We recently heard from one of our managers, Riley Garnett, about his upbringing in the New Age Traveller community. Following on from this conversation, Riley shared his experience as a Traveller in the English and French education systems, and his research into how Travellers feel about their place in society.
Growing up within the New Age Traveller community, we experienced a lot of issues with bullying in the UK, which really put a lot of my friends off school. The kids from our community would all turn up to school together in a bus with one of the parents, and you’d immediately arrive to cries of: ‘The Traveller kids are here!’ As a Traveller you were instantly singled out for non-preferential treatment, and my mum fought hard against the open racism we experienced in the UK.
I remember my mother had a very heated conversation with our headmaster about the discrimination we were facing. He was a very nice man, and rather embarrassed this had happened on his watch, so he decided to tackle the problem head on. To do so, he held an assembly to promote inclusion and highlight the similarities we shared with one another. At the end of the assembly I popped my hand up and said, ‘Excuse me sir, but we’re not the same, are we? Because we live in caravans, and you live in houses.’ That was an extremely embarrassing moment for my mother, but sadly also demonstrated the extent to which I felt we did not belong.
After moving to France, I joined their education system and was initially put back a year because I couldn’t speak the language. But there were people that really cared about helping me get to the same stage as everyone else, and so the following year I immediately jumped ahead a class. It was all because there were a set of teachers that didn’t discriminate against us at all, and realised that even if we appeared slightly differently to the other kids on the surface, we were still just kids. Without those teachers I probably would have ended up going down a less academic path.
It’s very unusual for children from nomadic communities to go into higher education. Very few of my friends went to university, not because they lacked intelligence; on the contrary, most of them are bilingual, run their own businesses to extremely high standards, and are a lot smarter than me! I’ve no doubt that if half of them had been given the amount of belief that was instilled in me by my teachers in France, they would have been able to achieve any academic goal they set themselves.
From France, I moved back to England to go to university. I didn’t really want to do it, but I got into a very good university to study Sociology, which I had a great interest in. No one in our family had ever been to university and my mum really wanted me to go; she ended up doing most of my application for me. I had been living in France for twelve years at this point and was feeling very settled, and I still had an image in my head of the English education system I experienced as a child that I didn’t want to associate with again – it couldn’t have been further from the truth.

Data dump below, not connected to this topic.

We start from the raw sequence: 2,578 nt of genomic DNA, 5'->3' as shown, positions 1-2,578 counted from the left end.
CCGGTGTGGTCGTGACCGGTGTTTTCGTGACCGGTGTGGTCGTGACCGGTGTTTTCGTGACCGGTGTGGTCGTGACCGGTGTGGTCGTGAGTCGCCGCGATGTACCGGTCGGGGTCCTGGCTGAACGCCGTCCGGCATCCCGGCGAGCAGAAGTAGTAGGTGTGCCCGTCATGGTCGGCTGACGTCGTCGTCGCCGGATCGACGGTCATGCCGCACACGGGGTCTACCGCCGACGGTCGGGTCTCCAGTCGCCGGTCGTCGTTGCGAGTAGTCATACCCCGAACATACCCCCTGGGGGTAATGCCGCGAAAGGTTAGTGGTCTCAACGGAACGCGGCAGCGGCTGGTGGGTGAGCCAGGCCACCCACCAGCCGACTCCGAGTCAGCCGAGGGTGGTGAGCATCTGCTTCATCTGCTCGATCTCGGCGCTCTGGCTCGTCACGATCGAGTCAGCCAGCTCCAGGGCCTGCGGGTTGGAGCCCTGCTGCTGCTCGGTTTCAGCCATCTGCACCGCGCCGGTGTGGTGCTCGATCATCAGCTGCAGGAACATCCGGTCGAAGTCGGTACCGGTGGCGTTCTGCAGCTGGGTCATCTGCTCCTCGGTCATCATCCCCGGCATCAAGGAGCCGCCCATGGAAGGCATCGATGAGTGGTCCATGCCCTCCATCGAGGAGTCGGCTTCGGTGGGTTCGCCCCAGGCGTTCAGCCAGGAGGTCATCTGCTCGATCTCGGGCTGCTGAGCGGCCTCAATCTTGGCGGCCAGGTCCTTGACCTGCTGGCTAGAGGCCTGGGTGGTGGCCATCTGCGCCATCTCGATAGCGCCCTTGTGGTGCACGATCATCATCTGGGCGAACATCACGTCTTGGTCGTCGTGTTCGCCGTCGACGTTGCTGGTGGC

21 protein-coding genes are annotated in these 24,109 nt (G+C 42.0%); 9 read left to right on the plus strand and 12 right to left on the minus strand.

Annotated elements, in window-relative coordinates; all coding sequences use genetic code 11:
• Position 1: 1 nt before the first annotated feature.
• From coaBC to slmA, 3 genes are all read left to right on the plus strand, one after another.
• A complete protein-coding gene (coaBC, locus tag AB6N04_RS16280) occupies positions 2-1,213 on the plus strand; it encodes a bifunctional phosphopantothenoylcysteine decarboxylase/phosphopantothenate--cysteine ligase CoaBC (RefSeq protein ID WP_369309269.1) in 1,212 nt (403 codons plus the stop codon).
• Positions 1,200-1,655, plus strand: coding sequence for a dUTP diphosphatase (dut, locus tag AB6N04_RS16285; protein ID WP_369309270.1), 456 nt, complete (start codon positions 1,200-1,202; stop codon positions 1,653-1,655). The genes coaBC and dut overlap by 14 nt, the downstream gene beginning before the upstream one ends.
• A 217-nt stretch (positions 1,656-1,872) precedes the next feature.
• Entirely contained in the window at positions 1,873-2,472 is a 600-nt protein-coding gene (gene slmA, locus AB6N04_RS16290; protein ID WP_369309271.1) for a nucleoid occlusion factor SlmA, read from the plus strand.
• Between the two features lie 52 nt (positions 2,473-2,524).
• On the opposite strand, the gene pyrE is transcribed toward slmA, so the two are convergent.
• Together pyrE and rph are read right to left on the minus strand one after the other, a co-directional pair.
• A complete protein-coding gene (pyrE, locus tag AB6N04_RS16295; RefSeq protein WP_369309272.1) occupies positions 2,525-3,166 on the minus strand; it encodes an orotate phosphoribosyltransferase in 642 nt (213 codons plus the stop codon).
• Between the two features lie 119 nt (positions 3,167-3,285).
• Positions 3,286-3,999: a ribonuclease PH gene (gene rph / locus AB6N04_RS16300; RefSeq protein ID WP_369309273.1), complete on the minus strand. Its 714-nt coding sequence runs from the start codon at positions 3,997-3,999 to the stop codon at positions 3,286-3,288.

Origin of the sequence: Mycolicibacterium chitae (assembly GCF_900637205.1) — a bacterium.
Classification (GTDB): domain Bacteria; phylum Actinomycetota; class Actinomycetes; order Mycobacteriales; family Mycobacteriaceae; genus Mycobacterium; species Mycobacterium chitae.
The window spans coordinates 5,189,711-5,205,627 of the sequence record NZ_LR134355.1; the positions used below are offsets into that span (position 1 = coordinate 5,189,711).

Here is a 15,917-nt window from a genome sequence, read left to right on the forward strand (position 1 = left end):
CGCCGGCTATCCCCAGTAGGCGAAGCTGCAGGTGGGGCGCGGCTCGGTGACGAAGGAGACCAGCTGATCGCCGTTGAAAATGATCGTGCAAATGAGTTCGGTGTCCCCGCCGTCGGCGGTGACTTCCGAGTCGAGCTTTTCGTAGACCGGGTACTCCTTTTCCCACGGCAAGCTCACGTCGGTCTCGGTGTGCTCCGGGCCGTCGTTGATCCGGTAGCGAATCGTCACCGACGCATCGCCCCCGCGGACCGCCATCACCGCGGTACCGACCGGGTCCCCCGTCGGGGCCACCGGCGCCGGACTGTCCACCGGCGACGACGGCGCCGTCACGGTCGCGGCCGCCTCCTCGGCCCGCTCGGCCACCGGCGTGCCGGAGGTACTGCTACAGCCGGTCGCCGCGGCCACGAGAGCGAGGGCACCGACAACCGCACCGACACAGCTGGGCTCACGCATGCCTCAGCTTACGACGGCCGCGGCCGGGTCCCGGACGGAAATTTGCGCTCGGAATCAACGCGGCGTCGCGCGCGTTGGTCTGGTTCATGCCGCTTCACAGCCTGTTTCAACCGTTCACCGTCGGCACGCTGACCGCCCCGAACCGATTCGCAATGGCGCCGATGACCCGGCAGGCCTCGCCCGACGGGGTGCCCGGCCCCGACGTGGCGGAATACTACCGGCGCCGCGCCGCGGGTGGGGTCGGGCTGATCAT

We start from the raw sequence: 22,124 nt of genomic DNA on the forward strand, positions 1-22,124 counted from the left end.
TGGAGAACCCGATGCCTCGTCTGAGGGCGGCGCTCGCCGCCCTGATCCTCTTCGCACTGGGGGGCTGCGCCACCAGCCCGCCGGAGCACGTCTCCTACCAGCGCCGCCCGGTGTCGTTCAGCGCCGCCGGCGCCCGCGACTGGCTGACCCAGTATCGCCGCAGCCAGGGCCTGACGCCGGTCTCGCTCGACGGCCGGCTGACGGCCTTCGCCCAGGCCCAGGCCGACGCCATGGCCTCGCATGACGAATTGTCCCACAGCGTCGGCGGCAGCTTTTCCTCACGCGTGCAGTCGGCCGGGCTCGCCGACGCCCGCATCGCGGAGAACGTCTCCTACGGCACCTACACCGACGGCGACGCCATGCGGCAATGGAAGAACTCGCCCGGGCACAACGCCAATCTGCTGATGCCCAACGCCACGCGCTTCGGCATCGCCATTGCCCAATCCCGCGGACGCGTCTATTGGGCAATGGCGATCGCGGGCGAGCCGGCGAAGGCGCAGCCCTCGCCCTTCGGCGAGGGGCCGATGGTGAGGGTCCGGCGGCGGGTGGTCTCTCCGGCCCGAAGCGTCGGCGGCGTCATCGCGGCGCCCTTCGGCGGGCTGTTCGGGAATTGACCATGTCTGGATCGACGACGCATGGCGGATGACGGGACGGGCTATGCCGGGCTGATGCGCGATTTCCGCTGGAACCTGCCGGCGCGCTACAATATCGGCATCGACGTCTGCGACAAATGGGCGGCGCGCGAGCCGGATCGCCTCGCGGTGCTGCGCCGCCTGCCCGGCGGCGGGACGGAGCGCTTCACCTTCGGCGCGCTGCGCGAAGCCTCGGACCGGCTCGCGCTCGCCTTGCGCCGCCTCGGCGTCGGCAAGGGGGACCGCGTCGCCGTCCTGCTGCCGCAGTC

For my dissertation, I set out to answer: how do second-generation New Age Travellers view themselves and their place in society? The general find was that the participants still felt they were a Traveller, but that not everyone felt part of society as a whole, regardless of their current living situation. I argued that a major reason for this was the damage caused at their earliest stages of life; when we were growing up, you could walk past a shop and see a paper with an extremely derogatory definition of travelling communities and very limited perception of what we had to offer society. As individuals we always knew that wasn’t true, but it’s upsetting that this defamation in the media was allowed.
My friends rinse me for my line of work – whenever I see them after a long day at the office there’s a flurry of jokes because I am wearing a suit, and I got called posh when they found out I was going to university – but a big part of the Traveller culture is humour, there’s no real friction there. When you don’t have much material wealth in life, you find other ways of creating that happiness and joy; a lot of that is from the bonds you form with friends and family, and big facilitator in that process is humour.
If you’re living in a community of fifteen people, it’s a lot easier to build deep, meaningful bonds with every individual there. Putting your family and friends before all else, and a sense of loyalty to each other remains at the centre of our values; if I were in serious trouble and I called one of my old friends or any family member, they would be there as quickly as humanly possible – even if their starting point was the other side of the world! The challenges we’ve faced have taught us to be thick skinned, so that no matter what life throws at you, there’s an inner strength that will bring you through it.
Most recently there have been several protests in response to a new piece of legislation being passed that will make it a criminal offense to park up on land that isn’t yours. Many of my Traveller friends now have their own plots of land and are living in a settled status, but this isn’t the case for all of them, and the new law will be the end for their way of life. I find this heart breaking; looking back, each new legislation has meant radically inhibiting our lifestyle to the point of leaving the country, and there is a lot of beauty in these nomadic communities which are now near “extinction”.
Ultimately I believe all nomadic communities share at least one thing in common, and that’s the idea that you shouldn’t be told how to live your life, but have the opportunity to create your own ideas, and to carve out your own path and future.